Print Print Comment Comment Add to Favorites
Log in to save to My Yoga Journal!
Add to Favorites
Bookmark Bookmark

Heart to Heart

Symptoms of a heart attack are not the same for men and women. Knowing the difference can save your life-or someone you love.

By Jennifer Barrett

Think Yoga
Whether you have an enlightened health-care provider (who also happens to be covered by your insurance plan) or one who plays solely by the AMA rulebook is sometimes a matter of chance. The good news is that you don't need to obtain anyone's permission to begin yoga for heart disease prevention. You also don't have to choose between the yogic path and the allopathic. If your doctor suggests yoga, great. If not, you'll still find that yoga can help you accomplish what the doctor does order.

Eat right. Chances are you've heard all the dietary watchwords by now. Certain fats, such as the saturated kind-those that stay solid at room temperature, like butter, cream, and margarine—can raise LDL ("bad") cholesterol levels. Sources like the Food and Drug Administration advise that fats consume 10 percent or less of your diet to reduce your risk of coronary heart disease. On the flip side, complex carbohydrates—such as vegetables and fruits, whole grains, peas, and beans—provide basic fuel, plus a dollop of heart-healthy antioxidants—and none of the drawbacks of processed food. You have probably also heard nutritionists discuss portion size: Supersizing is bad; eating in moderation is good.

But it's not always easy to put knowledge into action. Charles MacInerney, a yoga teacher who leads classes at the Hearts and Minds Cardiac Rehabilitation Clinic located at the Austin Heart Hospital, understands this from a yogic standpoint. He takes issue with the tendency of health experts to emphasize what we can't eat. "This leads to internal conflict, resistance, and suppression," he says. "I favor a positive approach, one that requires tuning inward.

"After you've eaten your fill of healthy foods, if you still want ice cream, take a moment to determine whether you're really hungry or trying to satisfy an emotional need," MacInerney advises. Maybe you are bored, lonely, or still reeling from a bad day at work. Recognize that you need to do something nice for yourself and eat with self-compassion instead of guilt. When you eat with this awareness, the deeper emotional needs are satisfied, often with a single mouthful.

"It's almost classic Krishnamurti," MacInerney adds, referring to the famed Indian philosopher and author. "Rather than controlling the mind with negative messages about food, practice detached observation. This kind of mindfulness will eventually engender a deep awareness of how you might be using food for comfort."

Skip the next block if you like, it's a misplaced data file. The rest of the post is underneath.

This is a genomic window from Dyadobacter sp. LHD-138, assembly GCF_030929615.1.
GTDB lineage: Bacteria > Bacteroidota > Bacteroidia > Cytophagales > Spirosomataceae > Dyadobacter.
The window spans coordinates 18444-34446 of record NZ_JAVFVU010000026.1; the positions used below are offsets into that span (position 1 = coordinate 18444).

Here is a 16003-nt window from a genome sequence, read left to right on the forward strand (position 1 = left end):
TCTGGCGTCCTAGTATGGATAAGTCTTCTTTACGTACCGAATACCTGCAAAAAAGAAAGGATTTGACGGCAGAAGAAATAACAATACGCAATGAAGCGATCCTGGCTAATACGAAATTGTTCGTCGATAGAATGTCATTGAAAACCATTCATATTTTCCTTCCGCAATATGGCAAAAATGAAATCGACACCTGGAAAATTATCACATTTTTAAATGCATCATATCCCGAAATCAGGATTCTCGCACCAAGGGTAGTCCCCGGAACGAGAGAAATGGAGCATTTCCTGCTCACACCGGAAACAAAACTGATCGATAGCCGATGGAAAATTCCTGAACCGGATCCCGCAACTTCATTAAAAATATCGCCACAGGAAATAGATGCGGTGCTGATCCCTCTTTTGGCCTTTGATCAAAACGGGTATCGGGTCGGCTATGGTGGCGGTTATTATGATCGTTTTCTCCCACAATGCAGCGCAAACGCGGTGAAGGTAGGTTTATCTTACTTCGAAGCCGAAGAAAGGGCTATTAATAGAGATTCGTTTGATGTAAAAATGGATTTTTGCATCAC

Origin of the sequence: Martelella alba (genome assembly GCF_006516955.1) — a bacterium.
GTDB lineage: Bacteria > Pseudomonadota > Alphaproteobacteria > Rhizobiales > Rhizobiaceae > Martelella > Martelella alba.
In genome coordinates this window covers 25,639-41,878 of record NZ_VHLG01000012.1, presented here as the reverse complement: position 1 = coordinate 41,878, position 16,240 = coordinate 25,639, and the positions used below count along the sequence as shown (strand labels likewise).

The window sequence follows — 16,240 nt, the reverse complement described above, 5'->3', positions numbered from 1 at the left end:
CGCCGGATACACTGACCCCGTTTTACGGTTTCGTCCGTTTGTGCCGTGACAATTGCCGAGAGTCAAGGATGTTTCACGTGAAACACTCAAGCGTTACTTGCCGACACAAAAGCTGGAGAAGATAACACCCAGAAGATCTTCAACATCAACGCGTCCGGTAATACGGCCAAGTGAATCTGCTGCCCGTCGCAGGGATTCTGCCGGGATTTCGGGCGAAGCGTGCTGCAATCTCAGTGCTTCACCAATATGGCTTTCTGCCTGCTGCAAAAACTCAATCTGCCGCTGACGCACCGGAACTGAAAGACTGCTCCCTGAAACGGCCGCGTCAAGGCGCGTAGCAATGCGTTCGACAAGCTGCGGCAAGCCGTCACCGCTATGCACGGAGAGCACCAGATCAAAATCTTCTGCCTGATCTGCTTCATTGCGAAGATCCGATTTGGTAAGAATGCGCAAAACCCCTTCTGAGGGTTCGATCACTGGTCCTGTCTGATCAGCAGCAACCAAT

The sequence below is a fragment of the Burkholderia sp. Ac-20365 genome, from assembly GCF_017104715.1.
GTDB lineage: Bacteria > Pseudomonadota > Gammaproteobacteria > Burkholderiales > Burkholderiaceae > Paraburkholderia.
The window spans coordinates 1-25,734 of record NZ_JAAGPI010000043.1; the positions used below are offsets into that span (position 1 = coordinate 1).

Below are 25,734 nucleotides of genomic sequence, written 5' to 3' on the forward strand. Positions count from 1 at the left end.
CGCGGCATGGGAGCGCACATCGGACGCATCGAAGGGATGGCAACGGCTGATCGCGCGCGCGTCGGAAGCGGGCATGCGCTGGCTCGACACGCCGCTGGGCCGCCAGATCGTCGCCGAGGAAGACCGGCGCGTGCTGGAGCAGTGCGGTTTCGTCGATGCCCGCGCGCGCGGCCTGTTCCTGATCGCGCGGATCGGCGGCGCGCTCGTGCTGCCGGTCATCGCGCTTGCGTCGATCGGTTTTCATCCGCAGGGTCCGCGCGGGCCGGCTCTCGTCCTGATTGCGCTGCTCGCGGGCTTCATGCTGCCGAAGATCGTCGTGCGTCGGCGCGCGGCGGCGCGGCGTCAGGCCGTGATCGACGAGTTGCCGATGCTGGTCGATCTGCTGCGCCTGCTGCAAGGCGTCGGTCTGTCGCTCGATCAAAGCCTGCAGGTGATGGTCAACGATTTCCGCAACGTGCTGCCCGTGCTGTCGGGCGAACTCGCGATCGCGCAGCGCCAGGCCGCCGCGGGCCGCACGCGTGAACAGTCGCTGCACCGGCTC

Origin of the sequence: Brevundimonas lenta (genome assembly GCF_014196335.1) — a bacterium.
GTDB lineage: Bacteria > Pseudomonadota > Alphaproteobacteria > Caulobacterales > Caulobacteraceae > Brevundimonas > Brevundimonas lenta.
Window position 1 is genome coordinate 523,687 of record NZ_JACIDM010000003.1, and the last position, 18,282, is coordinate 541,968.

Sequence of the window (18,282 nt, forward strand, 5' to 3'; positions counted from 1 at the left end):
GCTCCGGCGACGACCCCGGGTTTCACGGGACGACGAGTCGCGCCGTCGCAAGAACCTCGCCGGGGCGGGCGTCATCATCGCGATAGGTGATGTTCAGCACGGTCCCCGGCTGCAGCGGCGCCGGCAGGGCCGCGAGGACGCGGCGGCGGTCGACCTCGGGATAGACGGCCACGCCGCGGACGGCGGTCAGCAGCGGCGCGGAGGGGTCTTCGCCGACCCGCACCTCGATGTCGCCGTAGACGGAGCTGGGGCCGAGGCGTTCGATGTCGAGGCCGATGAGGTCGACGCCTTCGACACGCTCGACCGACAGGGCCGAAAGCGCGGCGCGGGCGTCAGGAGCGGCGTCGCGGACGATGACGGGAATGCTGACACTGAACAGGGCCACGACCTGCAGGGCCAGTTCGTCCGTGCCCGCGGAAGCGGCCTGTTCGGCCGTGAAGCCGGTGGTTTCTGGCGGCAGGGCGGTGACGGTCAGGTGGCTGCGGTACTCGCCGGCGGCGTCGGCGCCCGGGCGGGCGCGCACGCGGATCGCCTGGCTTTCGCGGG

Exercise. It's difficult to pick up a newspaper without seeing health reminders-in this case, about getting your 30-minutes a day of moderate, heart-pumping movement. And here again, your greatest challenge is internal resistance, although it manifests differently in men and women. "When you ask patients why they don't exercise, men will say they don't have the time," says Oz. "But women, they often feel they're not important enough."

This translates into a reluctance to carve out time for exercise. "Many women work outside the home, doing the same type of work that men do," explains Devi. "Then they come home and begin their other career, taking care of kids, cleaning, cooking, and so on. It's too much pressure." When it comes time to choose between a workout or emptying the dishwasher, household efficiency often triumphs.

Page 1 2 3 4 5 6

Print Print Comment Comment Add to Favorites
Log in to save to My Yoga Journal!
Add to Favorites
Bookmark Bookmark
Full Name
Address 1
Address 2
City:
State:
Zip Code:
Email (req):

Reader Comments

Dr.D.

Women live longer than men.This is a known fact.
Why? Because their H.D.L. is higher than men.
Where is it written? In any report of Lab.results
that you get from your doctor.Men's HDL 40 mgm/dl
women's HDL 50 mgm/dl.
Same is true for different animals.
Why?There is an explanation.
How to keep H.D.L. high?Eat right.Take the right
vitamins,and exercise(Yoga is great)
This what is called:Lifestyle Modification.

RENUKA KAMDAR

I am so glad I came across u'r artical.since I have the same problem of ldl artery blocage in 2 places.I was asked by my dr.for angioplasty but from my research i did not find a definitive cure with stent.I have been very sceptical and looking for a natural way to reverse the plaqued artery.I love yoga and long walk but I cannot walk since I get short of breath and tightness in the throat. I am very nervous and scared. i am over weight, bp is high,stric vegetarian. I am afraid of angioplasty. thanks again for a wonderful artical

Add a Comment »

Your Name:

Comment:

Stay Connected with Us!

Join Yoga Journal's Benefits Plus
Liability insurance and benefits to support
teachers and studios.
Learn More
Get 2 FREE Trial Issues and 4 FREE GIFTS
Your subscription includes
Yoga for Neck & Shoulders • Yoga Remedies
Yoga for Headaches • Calm, Cool, Collected
YES! Please send me my FREE trial issues of Yoga Journal
and my 4 FREE downloadable Yoga Booklets.
Full Name:
City:
Address 1:
Zip Code:
State:
Address 2:
Email (required):
Free trial offer valid for US subscribers only. Canadian subscriptions | International subscriptions